As feminist critic and filmmaker Laura Mulvey has pointed out, films which put us in the shoes of voyeuristic protagonists, such as Hitchcock’s Rear Window or Michael Powell’s Peeping Tom, disturb us because they make our own voyeurism shockingly apparent to ourselves. The same is done for theatre in this co-production between Vanishing Point and Napoli Teatro Festival Italia.
The audience is invited to peer through the window of a dining room as seven inhabitants of some Arctic village engage in a dinner party. Unable to hear their dialogue, we’re guided through the evening’s events by an omniscient narrator (Elicia Daly), whose mysterious, mournful voiceover gives us the minimum we need to know about the characters, from their deepest feelings and desires to their eventual fates.
Tense and deeply affecting, highlighting the all too transient nature of life.
Helped in no small part by Kai Fischer’s set and lighting and Alaisdair Macrae’s evocative music and barren soundscape, director Matthew Lenton has crafted something like an Edward Hopper painting brought to theatrical life. Superbly acted all-round, with a standout performance from Daly, the resulting atmosphere is tense and deeply affecting, highlighting the all too transient nature of life. But if the emotions are sated, the intellect feels somewhat teased. No doubt a result of the dialogue-less drama springing more from the difficulty of creating intercultural theatre than from a desire to say something about modern voyeurism, the play ultimately feels like it lacks insight. The closest we get to that is near the end, when the narrator tells us, with a tone of significance: “Don’t judge them. They’re good people. They can’t help wanting things.” Yeah. Okay. Of course. But we know this, and the vague triteness of the message is only accentuated by the voyeurism theme, especially in the context of a society increasingly obsessed with looking at itself through surveillance, reality TV and web-cams.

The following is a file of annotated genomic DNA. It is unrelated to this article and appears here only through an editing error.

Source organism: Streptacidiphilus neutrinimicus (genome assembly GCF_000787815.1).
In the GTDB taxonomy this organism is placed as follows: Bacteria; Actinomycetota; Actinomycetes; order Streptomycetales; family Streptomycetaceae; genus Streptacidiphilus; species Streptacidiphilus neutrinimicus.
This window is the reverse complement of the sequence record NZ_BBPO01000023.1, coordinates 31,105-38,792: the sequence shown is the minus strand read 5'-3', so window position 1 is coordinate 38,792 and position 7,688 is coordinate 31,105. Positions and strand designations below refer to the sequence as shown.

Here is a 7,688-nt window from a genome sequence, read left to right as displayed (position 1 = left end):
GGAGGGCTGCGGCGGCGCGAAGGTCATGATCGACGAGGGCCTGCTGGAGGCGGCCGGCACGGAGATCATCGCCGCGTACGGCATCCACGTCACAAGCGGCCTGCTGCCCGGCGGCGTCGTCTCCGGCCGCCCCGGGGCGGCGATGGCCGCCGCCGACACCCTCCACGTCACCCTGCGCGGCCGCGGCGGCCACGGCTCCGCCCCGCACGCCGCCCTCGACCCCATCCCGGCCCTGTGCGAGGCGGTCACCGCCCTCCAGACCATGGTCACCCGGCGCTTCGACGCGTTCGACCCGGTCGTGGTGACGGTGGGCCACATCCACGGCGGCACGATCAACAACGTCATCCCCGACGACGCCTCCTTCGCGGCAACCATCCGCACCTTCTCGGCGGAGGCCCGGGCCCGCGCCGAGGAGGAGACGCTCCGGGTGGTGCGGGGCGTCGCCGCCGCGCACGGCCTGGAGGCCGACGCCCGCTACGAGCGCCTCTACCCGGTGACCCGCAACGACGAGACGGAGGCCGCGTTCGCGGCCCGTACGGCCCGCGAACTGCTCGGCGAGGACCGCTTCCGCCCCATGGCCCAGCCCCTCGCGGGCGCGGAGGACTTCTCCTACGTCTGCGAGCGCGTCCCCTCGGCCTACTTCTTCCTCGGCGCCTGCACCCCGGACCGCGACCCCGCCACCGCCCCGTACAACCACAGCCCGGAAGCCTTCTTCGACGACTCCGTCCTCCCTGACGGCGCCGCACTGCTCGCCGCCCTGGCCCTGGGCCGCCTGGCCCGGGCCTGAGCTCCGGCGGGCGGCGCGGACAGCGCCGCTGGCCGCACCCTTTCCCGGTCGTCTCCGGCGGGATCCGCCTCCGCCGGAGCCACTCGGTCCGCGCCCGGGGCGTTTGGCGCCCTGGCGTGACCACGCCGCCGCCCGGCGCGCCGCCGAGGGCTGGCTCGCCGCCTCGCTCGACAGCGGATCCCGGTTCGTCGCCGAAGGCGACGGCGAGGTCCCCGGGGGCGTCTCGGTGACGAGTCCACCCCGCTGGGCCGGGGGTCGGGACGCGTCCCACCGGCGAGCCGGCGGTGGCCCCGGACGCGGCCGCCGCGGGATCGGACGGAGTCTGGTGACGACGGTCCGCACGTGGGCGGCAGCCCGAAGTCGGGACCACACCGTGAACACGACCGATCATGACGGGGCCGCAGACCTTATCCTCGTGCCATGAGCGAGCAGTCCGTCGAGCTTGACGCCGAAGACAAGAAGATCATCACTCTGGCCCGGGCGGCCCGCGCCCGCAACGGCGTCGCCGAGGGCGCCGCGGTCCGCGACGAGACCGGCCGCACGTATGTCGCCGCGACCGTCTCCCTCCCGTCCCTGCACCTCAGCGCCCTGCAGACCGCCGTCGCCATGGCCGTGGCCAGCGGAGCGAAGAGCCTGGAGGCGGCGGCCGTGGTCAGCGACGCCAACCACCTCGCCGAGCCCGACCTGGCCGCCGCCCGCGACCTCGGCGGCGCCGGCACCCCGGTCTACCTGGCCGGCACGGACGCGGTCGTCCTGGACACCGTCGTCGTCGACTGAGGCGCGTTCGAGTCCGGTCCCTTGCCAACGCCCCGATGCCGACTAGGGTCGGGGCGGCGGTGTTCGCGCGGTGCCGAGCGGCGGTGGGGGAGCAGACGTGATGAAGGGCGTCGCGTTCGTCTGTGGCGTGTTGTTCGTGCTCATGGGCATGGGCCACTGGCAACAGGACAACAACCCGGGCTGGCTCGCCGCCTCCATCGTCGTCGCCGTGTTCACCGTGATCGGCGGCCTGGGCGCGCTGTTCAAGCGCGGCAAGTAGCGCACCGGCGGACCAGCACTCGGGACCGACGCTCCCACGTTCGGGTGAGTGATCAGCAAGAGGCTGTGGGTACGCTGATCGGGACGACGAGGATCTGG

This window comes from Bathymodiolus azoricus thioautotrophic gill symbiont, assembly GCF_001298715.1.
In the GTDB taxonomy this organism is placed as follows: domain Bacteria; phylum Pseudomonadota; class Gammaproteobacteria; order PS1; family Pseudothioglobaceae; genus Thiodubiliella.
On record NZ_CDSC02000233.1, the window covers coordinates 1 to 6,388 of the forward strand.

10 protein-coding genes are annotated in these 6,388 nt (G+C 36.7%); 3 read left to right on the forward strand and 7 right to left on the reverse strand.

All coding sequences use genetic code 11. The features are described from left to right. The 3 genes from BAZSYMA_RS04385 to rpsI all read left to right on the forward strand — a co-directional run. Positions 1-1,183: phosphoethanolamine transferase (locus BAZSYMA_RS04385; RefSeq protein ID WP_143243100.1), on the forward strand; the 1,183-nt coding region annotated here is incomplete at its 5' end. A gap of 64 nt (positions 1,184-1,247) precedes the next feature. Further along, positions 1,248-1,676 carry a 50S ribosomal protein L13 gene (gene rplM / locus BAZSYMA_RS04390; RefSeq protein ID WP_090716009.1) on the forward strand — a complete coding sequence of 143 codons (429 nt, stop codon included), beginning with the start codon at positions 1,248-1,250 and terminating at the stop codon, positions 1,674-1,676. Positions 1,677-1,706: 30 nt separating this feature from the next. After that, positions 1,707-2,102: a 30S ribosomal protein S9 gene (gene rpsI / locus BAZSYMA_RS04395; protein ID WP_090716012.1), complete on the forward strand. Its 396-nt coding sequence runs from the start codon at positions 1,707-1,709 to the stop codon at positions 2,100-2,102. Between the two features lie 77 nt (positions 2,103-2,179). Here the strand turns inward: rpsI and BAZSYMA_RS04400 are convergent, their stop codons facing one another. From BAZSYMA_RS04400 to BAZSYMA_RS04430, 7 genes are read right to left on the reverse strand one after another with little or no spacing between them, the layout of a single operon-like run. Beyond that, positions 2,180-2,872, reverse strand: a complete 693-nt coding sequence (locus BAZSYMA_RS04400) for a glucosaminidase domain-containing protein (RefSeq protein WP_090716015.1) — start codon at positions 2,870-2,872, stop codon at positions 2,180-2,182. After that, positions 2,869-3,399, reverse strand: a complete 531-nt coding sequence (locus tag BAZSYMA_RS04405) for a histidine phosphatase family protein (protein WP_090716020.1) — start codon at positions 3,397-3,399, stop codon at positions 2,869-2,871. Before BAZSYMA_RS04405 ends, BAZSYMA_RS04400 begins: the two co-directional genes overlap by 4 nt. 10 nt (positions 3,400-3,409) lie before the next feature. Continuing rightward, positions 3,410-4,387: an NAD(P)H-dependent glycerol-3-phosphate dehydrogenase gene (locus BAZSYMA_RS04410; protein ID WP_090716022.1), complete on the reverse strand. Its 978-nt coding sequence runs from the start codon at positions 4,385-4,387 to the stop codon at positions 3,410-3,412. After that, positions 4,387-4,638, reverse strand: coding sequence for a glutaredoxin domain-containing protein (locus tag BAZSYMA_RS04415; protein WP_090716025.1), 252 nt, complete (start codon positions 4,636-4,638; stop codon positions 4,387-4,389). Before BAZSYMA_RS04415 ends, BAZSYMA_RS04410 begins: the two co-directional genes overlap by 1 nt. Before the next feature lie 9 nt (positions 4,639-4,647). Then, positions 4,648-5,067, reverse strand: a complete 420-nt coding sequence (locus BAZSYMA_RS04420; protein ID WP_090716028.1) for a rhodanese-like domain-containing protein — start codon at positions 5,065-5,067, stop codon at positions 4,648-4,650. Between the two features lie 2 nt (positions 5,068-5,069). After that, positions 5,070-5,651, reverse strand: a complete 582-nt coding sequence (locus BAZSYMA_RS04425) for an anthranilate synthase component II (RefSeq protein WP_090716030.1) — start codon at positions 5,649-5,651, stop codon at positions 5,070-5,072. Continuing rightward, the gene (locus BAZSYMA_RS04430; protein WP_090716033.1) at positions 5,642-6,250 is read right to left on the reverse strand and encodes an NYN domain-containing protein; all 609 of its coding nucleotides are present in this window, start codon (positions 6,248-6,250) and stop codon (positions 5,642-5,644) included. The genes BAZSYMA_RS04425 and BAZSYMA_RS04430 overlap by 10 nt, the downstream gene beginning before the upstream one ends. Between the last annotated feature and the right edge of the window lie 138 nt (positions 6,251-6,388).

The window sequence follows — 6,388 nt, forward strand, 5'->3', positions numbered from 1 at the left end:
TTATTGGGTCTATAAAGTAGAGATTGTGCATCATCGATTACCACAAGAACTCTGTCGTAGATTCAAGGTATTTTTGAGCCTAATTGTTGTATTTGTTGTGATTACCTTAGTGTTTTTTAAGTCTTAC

Travese Theatre , Edinburgh, until Sat 28 Mar,